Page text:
Sorry to sound like a broken record. I do not have wood allergies. I’m just a regular person. I was not diligent enough on dust control early on. I now take medication every day and will for the rest of my life.
We can’t all do a perfect job of collecting spoil. I do always recommend that you do the best that you can in the room you have and with the budget you have. I also start all responses to the question of “what tools should I get first?” with number one being dust collection.
I am not some kind of dust collection wacko that thinks anybody who doesn’t do perfectly with their dust collection system is doomed to a horrible death. Let’s just use common sense and do the best we can :-)
IMO, DC is very important! Obviously, the crap you breathe in isn't good for you but, how about the time you spend cleaning up all the dust you're making instead of continuing to work on projects? And, to boot, There's some pretty inexpensive options out there!
Again, just my opinion but, you need the big 3 first. Table saw, jointer, and planer. Coming in at 3.5 would be the dust collection. I'd rather work on projects that clean the shop.
As an additional note, the more energy you invest in good dust collection the more enjoyable spending time in your shop is. You'll note I said energy, not money. As I said before, there's lots of inexpensive options out there.
While its definitely a concern, how many people are utilizing it?
Is it more important for someone in their shop 24-7? Obviously breathing in wood dust is harmful, but growing up we/I didnt know any better in my time at least.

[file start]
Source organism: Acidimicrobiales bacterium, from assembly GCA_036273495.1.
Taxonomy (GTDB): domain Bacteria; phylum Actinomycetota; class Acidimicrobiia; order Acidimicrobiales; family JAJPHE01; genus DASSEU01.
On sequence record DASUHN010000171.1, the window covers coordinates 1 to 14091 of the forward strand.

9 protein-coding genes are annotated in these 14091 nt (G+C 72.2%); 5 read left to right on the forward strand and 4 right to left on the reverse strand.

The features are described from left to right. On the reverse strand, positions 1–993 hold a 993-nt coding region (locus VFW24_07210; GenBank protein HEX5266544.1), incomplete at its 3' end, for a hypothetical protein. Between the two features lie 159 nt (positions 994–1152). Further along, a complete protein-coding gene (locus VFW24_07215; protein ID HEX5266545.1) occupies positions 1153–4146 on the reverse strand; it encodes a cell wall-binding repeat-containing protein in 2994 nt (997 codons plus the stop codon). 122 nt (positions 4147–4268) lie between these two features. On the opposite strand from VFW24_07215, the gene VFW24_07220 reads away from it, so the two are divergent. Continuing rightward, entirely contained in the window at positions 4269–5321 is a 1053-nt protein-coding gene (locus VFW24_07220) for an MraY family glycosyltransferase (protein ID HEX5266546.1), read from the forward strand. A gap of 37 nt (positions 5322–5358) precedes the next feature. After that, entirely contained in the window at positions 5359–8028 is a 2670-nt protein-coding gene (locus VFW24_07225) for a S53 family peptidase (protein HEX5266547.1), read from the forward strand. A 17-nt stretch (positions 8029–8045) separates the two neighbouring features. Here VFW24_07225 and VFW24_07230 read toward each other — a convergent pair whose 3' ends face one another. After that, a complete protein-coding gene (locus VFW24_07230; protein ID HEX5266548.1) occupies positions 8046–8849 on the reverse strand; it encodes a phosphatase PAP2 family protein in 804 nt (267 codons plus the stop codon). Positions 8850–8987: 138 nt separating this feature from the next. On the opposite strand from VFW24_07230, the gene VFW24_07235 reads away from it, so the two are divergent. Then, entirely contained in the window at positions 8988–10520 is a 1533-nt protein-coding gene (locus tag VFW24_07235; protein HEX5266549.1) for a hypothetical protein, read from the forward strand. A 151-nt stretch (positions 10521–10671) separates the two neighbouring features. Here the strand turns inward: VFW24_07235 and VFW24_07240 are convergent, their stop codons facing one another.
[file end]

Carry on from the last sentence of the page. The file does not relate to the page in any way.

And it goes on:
So my main question is when do you guys feel like you need it? To be clear let's hear from the guys with a dedicated wood shop. I understand if your shop is in the basement/ garage and dont want to get it in the house. Eventually I suppose it's a necessity, but when do you add it to your set up?
There is room by all means. I just cant help but think the money spent on a 240v is overkill for me. Its money that can be spent elsewhere. With that being said only 2 of the saws I mentioned can be wired for 120v. One comes already and the other is an add on. Add one cost so....time to look at wire
You did not buy a bunk slab, you bought a slab with the pith through the middle, you have only one solution, cut the pith out. Any other attempt to prevent cupping will not work.
As for the white spots it’s hard to tell but I’m betting the inside of that slab is a lot wetter than you realize, definitely wetter than your outside readings.
One positive, once you cut out the pith you’ll have two nice quarter sawn pieces.